|Article 32 & Article 226
mentioned in Part 3 & 4 empowers the courts to issue the writs for the
sake of protection of Indian citizens' rights and freedoms.
||Guarantee to remedy
||Power of supreme
||court to issue writs
||Power of parliament
||to confer the power to issue
writs to other Courts
| Article 32(4)
||Suspension of Fundamental Rights
||Power of High Courts
||to issue any person or authority,
including inappropriate case any Government, directions, orders
or writs, for the enforcement of any of the rights conferred by Part III
and for “any other purpose.”
Art.32 is itself a fundamental right while Art.226 a constitutional right.
Both the articles authorizes the citizens the right to move Supreme Court as per
Art.32 & High Court as per Art.226.
In case of the denial of fundamental rights conferred in Part III of
Indian Constitution and for any other purposes such as Interim Order, decisions
against the tribunals, etc.
Judicial review under Art. 32 & Art.226 is a basic feature of Indian
Constitution beyond the pale of amenability; Kihota Hollohan v. Zachillhu,
1993 SC 412 : (1992) Supp 2 SCC 651
Dr. Ambedkar also called Art.32 as "Heart & Soul of Indian Constitution"
Supreme Court is said to be "The Protector & Guarantor of Fundamental
Types of Writs:
The five types of Writs:
Dr. Subramanian Swamy vs J. Jayalalitha And Ors.
Habeas Corpus:If the Judiciary wants to prevent a person from illegal
detention or the detained person who had already completed a period of
detention but still kept imprisoned, in both these circumstances, Supreme
Court or High Court releases that detained person with immediate effect, if
there is absense of reasonable
justification in the detention.
Rudul Sah v. State of Bihar, (1983) 4 SCC 141 Rudul Sah was illegally detained
for 14 years. PIL was filed in the Supreme Court under Article 32 as his rights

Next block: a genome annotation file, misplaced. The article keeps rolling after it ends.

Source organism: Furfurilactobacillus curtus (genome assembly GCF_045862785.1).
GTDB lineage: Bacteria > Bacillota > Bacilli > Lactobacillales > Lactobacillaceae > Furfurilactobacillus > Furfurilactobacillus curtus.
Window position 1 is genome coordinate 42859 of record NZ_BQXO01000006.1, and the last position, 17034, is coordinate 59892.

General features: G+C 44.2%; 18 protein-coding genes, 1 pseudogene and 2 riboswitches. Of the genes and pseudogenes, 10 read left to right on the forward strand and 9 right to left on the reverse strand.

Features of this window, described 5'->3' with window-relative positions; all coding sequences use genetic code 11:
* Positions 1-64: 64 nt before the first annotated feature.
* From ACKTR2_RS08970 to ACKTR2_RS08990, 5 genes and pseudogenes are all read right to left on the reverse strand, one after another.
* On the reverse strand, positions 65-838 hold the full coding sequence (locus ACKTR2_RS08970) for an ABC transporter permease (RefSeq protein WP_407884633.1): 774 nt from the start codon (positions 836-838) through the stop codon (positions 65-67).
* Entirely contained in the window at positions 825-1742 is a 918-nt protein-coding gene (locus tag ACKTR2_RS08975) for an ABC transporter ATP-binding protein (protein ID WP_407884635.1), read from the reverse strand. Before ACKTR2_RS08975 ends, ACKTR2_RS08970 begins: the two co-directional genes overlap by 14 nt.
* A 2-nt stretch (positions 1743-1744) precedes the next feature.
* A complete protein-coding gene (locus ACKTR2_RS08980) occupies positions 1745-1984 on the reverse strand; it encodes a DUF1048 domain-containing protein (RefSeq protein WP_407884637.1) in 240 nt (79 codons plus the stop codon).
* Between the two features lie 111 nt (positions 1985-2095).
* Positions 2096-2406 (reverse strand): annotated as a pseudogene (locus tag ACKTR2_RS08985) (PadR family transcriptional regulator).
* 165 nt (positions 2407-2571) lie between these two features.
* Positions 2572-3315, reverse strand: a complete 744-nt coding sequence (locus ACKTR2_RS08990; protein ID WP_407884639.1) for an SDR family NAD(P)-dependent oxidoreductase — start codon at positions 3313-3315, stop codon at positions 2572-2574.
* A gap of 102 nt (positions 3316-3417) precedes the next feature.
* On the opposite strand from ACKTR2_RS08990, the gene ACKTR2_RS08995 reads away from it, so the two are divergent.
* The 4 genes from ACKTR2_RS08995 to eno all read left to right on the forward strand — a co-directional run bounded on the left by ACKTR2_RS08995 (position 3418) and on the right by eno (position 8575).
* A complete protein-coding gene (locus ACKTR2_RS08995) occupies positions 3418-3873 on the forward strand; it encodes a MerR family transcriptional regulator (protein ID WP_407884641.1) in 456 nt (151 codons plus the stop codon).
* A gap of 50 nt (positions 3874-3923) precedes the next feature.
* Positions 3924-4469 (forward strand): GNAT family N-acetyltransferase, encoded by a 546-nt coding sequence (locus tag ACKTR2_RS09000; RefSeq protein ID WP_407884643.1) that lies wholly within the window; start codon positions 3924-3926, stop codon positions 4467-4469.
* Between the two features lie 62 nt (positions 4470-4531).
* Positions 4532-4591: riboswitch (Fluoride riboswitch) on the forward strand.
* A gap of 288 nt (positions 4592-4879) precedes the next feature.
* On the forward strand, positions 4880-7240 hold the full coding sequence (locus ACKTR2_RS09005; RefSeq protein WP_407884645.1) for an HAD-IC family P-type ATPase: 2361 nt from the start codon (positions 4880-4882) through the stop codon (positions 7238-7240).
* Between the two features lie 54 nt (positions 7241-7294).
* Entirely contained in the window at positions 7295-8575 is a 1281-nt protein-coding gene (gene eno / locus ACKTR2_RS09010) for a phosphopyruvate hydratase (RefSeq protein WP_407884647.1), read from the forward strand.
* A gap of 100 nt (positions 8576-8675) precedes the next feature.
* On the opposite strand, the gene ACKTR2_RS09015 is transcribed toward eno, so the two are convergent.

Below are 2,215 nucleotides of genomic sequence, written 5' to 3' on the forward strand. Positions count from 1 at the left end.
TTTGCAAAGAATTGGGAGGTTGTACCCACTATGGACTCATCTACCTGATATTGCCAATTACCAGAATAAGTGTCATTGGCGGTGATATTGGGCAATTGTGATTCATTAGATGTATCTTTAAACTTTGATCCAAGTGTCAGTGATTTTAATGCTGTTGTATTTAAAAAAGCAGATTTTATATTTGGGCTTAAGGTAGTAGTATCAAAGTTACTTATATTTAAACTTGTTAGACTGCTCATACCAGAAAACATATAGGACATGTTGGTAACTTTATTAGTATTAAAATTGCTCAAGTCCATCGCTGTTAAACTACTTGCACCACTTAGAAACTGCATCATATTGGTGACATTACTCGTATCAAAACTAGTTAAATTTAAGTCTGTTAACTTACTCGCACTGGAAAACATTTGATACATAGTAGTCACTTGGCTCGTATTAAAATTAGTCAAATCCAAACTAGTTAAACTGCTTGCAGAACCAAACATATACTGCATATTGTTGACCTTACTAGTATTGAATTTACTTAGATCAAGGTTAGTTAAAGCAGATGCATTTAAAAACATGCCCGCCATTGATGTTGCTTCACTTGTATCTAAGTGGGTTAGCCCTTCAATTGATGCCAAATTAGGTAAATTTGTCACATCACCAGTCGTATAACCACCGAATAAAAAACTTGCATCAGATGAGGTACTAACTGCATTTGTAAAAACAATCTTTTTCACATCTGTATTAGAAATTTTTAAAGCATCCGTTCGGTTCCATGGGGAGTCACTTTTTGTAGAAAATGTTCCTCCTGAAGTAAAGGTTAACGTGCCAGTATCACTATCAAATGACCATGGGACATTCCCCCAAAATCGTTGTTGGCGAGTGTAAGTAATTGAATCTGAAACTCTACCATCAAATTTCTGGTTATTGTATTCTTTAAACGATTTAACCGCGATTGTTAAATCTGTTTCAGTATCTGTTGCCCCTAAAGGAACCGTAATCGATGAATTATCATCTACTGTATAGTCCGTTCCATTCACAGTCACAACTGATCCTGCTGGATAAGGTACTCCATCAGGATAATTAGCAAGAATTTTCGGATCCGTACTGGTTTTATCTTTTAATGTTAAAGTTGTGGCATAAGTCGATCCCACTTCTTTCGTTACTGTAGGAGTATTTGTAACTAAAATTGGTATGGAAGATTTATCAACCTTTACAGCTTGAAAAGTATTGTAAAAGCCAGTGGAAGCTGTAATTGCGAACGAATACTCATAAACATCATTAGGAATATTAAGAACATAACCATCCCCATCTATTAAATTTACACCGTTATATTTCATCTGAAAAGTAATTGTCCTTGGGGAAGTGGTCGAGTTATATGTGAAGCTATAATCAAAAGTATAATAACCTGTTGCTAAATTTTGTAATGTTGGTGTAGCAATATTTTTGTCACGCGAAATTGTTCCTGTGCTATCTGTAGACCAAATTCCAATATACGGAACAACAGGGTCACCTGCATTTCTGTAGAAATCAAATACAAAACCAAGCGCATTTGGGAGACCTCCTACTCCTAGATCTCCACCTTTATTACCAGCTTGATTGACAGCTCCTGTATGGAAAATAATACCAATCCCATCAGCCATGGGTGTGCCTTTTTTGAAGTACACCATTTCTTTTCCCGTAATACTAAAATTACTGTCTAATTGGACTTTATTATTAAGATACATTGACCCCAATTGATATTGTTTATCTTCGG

Mandamus: Mandamus is a command issued by a court to restrain public
officer to perform his duty if he acted against the law or took unlawful
advantage of his powers.
The function of mandamus is to keep the public authorities within the limits of
their jurisdiction while exercising public functions.
Hemendra Nath Pathak v. Gauhati University. The University neglected the marks
obtained by a student in which he was passed. The petition had passed where
Mandamus was issued to direct the University to declare his pass marks required
by the rules of University.
Certiorari: By this writ, Supreme Court or High Court issues a writ to any
inferior courts or tribunals or quasi judicial body in order to quash their
judgements in a particular case. They even command these courts to submit their
judicial review and if those judgements found to be violative or illegal, then
the higher courts can stop the judgement from coming into effect.
Nagendra Nath Bora & Anr. Vs. Commissioner of Hills Division and Appeals, Assam
& Ors., (1958) SCR 1240, in order to review the parameters of judgements.
Prohibition: Through this writ issued by higher courts, they can
prohibit the lower courts to pronounce any judgement or come to the verdict in a particular case if they act in
violation of rules of natural justice or violates fundamental rights or
prejudice is itself unconstitutional.
East India Commercial Co. Ltd. v Collector of Customs. Supreme Court observed
that writ of prohibition is an order issued to direct inferior courts or
tribunals to stop proceedings therein on the grounds that the proceedings are
going with excessive or lack of jurisdiction.
Quo Warranto This writ issues by higher courts to ask an officer or body or
authority that on which grounds he holds his office or whether the office he is
holding is created by a statue or not. Later, if the officer's title found to be
wrongfully gained or defective, his office will be quashed and he would be bound
to vacate the same immediately.
Subramanian Swamy petition against Jayalalitha in 2001. Two PIL's against her
Written By: Madhu Modi
(Pursuing law at Mkes Law